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Questo articolo è stato pubblicato il 30 maggio 2012 alle ore 14:34.


NEW YORK – The critics of foreign aid are wrong. A growing flood of data shows that death rates in many poor countries are falling sharply, and that aid-supported programs for health-care delivery have played a key role. Aid works; it saves lives.

One of the newest , by Gabriel Demombynes and Sofia Trommlerova, shows that Kenya’s infant mortality (deaths under the age of one year) has plummeted in recent years, and attributes a significant part of the gain to the massive uptake of anti-malaria bed nets. These findings are consistent with an important study of by Chris Murray and others, which similarly found a significant and rapid decline in malaria-caused deaths after 2004 in sub-Saharan Africa resulting from aid-supported malaria-control measures.

Let’s turn back the clock a dozen years. In 2000, Africa was struggling with three major epidemics. AIDS was killing more than two million people each year, and spreading rapidly. Malaria was surging, owing to the parasite’s growing resistance to the standard medicine at the time. Tuberculosis was also soaring, partly as a result of the AIDS epidemic and partly because of the emergence of drug-resistant TB. In addition, hundreds of thousands of women were dying in childbirth each year, because they had no access to safe deliveries in a clinic or hospital, or to emergency help when needed.

These interconnected crises prompted action. The United Nations’ member states adopted the Millennium Development Goals in September 2000. Three of the eight MDGs – reductions in children’s deaths, maternal deaths, and epidemic diseases – focus directly on health.

Likewise, the World Health Organization issued a major call to scale up development assistance for health. And African leaders, led by Nigeria’s president at the time, Olusegun Obasanjo, took on the challenge of battling the continent’s epidemics. Nigeria hosted two landmark summits, on malaria in 2000 and on AIDS in 2001, which were a crucial spur to action.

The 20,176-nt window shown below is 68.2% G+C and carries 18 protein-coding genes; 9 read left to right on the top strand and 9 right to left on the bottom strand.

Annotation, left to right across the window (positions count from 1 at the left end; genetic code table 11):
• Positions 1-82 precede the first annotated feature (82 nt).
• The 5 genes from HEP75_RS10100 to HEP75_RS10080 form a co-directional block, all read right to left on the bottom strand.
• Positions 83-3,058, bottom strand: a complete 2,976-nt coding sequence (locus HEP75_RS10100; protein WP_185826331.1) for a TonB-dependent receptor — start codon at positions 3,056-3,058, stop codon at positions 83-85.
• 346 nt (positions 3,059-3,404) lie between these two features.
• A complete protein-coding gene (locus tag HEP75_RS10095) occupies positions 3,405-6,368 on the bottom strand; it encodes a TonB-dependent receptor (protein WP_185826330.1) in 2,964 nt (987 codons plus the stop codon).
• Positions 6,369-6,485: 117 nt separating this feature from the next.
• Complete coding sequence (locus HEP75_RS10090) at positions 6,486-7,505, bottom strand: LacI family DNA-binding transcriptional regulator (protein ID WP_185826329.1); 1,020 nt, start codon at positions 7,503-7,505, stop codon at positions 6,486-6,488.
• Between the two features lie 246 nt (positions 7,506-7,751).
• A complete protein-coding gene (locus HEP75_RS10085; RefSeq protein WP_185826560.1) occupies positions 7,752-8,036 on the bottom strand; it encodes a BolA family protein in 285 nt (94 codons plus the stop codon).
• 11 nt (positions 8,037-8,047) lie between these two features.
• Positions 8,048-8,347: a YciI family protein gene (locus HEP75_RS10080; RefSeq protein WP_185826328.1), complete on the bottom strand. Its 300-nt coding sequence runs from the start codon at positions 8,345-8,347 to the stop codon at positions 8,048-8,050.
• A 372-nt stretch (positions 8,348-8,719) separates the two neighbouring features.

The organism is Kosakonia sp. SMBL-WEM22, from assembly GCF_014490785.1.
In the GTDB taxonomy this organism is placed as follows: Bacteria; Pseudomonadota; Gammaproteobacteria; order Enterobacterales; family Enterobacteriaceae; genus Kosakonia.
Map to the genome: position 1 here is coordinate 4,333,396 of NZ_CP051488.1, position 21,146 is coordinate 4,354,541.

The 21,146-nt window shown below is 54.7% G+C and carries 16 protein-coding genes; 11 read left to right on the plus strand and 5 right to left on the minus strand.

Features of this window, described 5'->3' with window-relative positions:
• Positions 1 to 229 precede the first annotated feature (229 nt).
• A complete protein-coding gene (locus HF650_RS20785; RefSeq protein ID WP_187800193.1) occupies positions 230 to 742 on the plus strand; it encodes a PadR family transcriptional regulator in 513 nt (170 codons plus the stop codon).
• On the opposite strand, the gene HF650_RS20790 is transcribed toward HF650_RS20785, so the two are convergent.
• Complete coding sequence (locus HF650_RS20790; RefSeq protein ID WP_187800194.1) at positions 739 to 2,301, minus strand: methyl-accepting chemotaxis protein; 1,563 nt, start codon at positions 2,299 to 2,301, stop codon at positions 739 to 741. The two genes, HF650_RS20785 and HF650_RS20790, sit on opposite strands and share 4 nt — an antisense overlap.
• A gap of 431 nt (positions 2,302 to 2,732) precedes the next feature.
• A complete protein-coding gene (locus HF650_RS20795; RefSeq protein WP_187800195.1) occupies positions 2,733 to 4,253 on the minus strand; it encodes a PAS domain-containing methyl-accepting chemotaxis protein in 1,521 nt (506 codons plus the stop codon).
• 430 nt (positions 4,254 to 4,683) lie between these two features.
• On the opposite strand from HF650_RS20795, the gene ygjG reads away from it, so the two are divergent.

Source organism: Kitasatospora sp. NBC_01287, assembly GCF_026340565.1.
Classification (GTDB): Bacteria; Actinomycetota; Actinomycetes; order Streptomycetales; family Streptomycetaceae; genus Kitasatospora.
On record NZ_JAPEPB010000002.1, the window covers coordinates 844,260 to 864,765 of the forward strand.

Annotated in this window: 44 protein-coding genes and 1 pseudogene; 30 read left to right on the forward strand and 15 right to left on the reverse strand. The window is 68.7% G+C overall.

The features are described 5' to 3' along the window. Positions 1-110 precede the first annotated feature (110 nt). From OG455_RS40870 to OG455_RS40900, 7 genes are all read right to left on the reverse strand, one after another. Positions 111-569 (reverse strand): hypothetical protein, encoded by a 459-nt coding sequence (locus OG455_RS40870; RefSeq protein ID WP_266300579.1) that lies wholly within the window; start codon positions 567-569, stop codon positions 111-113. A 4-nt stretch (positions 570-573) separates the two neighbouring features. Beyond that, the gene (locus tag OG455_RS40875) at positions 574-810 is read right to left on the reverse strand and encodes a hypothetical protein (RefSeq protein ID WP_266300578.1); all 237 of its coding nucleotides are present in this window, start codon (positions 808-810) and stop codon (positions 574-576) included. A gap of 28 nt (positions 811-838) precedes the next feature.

At the second of these summits, then-UN Secretary-General Kofi Annan called for the creation of the Global Fund to Fight AIDS, TB, and Malaria. The Global Fund began operations in 2002, financing prevention, treatment, and care programs for the three diseases. High-income countries also finally agreed to reduce the debt owed by heavily indebted poor countries, allowing them to spend more on health care and less on crippling payments to creditors.

The United States also took action, adopting two major programs, one to fight AIDS and the other to fight malaria. In 2005, the UN Millennium Project recommended specific ways to scale up primary health care in the poorest countries, with the high-income countries helping to cover the costs that the poorest could not pay by themselves. The UN General Assembly backed many of the project’s recommendations, which were then implemented in numerous low-income countries.

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